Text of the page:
Be upfront about products that would be a waste of their hard-earned money. Make your clients' best interests your focus in approaching clients with your services. This tip is part of a larger philosophy of moving away from seeing a client as an immediate sale and moving toward building a long-term relationship. This approach ensures that you are successful in building a solid foundation for your client relationships.
6. Deliver consistent service.
Krasnow observes that clients come to expect what they have experienced with your services in the past. Align yourself with a clearly defined mission, set of goals, and level of commitment and ensure that clients receive the same level of care by delivering consistently high-quality service, time and time again.
7. Be authentic with clients.
"Authenticity, by definition, can't be faked," says Krasnow. "Your customers will know if you are being friendly just to make a sale. But genuine interactions allow people into your life by sharing your personality and getting to know the real you. Friendliness goes a long way."
8. Find thoughtful ways to show you care.
"Just showing up for your clients because you genuinely care about them is a sure way to solidify your connection with them," says Krasnow. "So send out birthday cards. Make a donation to a charity in your client's name. Get to know each of your clients and show genuine interest in their lives. Remember details and ask about their families and lives. Create an emotional connection any chance you are able. Once relationships have been established, attend family weddings, funerals, bar and bat mitzvahs."
9. Check in even when you have nothing to sell them.
Clients love to know that you care about them beyond the sale of services. Do reach out to your clients from time to time and check in with them to see how they are doing. Take them to lunch, meet up for a game of golf, ask them about the outcome of an important family event. These ways of connecting are opportune times to find out if there is anything you could be doing even better to make this client happier than they already are.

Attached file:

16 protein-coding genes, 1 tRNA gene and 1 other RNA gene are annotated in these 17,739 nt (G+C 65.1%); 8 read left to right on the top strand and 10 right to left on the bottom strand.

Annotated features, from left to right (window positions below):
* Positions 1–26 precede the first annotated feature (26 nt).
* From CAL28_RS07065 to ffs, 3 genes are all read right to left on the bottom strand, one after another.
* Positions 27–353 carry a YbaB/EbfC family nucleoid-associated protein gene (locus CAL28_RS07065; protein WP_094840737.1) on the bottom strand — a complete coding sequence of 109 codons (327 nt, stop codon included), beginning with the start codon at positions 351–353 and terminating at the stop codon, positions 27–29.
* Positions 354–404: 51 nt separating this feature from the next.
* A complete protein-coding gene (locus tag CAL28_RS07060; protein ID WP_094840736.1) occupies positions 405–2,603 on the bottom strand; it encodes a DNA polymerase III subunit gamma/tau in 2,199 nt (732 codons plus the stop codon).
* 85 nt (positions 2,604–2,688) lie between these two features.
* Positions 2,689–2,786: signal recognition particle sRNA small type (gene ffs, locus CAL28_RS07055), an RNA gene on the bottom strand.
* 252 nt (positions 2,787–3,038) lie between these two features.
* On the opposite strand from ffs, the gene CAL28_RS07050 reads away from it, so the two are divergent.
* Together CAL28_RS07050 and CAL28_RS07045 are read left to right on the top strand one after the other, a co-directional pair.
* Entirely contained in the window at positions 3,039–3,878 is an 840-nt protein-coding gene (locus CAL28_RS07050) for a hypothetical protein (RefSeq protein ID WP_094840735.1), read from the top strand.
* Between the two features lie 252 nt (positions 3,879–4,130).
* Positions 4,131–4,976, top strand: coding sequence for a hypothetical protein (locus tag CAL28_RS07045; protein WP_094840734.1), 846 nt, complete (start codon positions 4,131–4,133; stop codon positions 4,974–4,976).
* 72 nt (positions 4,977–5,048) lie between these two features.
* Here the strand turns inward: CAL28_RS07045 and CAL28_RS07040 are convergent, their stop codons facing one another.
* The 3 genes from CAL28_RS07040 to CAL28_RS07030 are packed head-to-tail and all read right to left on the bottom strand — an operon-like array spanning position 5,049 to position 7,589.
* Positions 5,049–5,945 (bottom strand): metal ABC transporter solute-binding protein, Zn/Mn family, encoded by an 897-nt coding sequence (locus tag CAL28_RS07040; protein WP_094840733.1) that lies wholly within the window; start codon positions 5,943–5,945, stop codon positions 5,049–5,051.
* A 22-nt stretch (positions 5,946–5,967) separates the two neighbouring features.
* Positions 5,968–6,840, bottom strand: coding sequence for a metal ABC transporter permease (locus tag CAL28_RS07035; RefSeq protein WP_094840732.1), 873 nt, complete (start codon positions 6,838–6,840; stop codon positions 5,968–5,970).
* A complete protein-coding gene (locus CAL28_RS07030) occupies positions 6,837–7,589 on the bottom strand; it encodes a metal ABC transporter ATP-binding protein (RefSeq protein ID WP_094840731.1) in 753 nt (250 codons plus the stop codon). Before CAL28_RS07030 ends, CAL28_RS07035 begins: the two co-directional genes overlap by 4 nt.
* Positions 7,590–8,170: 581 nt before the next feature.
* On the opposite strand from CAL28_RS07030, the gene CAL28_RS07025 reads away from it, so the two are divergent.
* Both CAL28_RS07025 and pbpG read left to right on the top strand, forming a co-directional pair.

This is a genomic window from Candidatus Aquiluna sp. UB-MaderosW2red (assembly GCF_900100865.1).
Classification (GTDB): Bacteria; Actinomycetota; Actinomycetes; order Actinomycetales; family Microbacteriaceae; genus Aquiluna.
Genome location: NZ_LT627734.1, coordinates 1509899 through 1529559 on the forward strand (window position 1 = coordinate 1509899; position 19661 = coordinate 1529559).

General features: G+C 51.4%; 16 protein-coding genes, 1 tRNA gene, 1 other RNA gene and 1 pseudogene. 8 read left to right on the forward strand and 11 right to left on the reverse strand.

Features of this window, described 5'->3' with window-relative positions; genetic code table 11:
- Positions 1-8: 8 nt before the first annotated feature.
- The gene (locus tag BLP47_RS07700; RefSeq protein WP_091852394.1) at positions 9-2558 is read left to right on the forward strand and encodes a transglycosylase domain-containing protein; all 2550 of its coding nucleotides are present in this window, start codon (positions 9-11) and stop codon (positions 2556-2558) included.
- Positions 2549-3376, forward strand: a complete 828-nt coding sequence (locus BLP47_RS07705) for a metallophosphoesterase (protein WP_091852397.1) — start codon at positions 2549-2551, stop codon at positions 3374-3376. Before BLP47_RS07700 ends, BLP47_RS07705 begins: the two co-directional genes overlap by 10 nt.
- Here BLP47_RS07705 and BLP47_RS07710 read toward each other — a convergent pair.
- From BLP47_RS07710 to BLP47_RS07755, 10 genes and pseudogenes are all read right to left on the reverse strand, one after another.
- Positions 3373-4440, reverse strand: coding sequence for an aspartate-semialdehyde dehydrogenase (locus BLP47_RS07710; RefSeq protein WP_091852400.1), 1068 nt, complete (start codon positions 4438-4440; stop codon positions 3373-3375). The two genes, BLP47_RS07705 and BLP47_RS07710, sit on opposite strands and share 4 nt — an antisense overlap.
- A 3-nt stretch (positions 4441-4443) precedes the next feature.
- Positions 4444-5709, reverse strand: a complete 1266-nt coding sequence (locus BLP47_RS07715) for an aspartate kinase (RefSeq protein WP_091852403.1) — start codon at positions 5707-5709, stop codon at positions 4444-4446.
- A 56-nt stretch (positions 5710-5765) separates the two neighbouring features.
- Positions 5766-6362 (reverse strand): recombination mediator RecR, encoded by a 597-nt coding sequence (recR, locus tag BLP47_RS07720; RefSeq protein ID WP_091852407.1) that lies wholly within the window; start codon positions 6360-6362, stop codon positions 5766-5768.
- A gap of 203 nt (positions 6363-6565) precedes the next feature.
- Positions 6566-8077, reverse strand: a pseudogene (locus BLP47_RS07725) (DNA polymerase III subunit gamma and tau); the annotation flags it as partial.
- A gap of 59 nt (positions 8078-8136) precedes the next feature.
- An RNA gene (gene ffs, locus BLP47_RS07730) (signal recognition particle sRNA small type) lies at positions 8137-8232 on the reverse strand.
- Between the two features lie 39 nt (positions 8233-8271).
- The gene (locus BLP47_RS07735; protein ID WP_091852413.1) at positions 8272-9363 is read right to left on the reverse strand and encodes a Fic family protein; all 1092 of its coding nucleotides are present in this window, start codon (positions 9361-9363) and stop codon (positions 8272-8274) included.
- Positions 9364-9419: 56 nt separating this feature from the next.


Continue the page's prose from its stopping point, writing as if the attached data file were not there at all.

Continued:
10. Don't forget about your existing clients, even when your business is booming with new ones.
Clients can tell when they're on the back burner. Krasnow urges you to consciously devote time to touching base with your loyal long-term clients—especially when new customers are banging down your door.
"Nobody wants to feel like a 'third wheel,' certainly not your trusted clients," says Krasnow. "Keep that connection strong and nurture it every step of the way by reaching out and staying in clear communication with your clients."
11. Resist going on autopilot.
Even if you have your sales technique down pat, find a way to actively engage with every client. Clients can sense if you're phoning it in.
"Try to step into the shoes of your client each time you're having a meeting," says Krasnow. "Find ways to really connect with the human being sitting across from you and remember that you are striving to improve their lives."
12. Apologize if you make a mistake and fix the problem immediately.
In most cases, customers aren't interested in holding grudges—they want to forgive and forget. The best way to smooth things over when you've messed up is to make a heartfelt apology and then make it right. Take a moment to address mistakes and put in place ways to continually improve on your process by addressing obstacles that may slow down your momentum.
"If your business is anything less than thriving, you should first and foremost examine your relationship with your clients," concludes Krasnow. "The truth is, you are far more in control of your brand's growth than you give yourself credit for. That's why it's so important to take true ownership of the connection you build with your clients. You'll be amazed how much your deeper commitment to them will pay off in the long run."
For more information, please visit www.paulgkrasnow.com.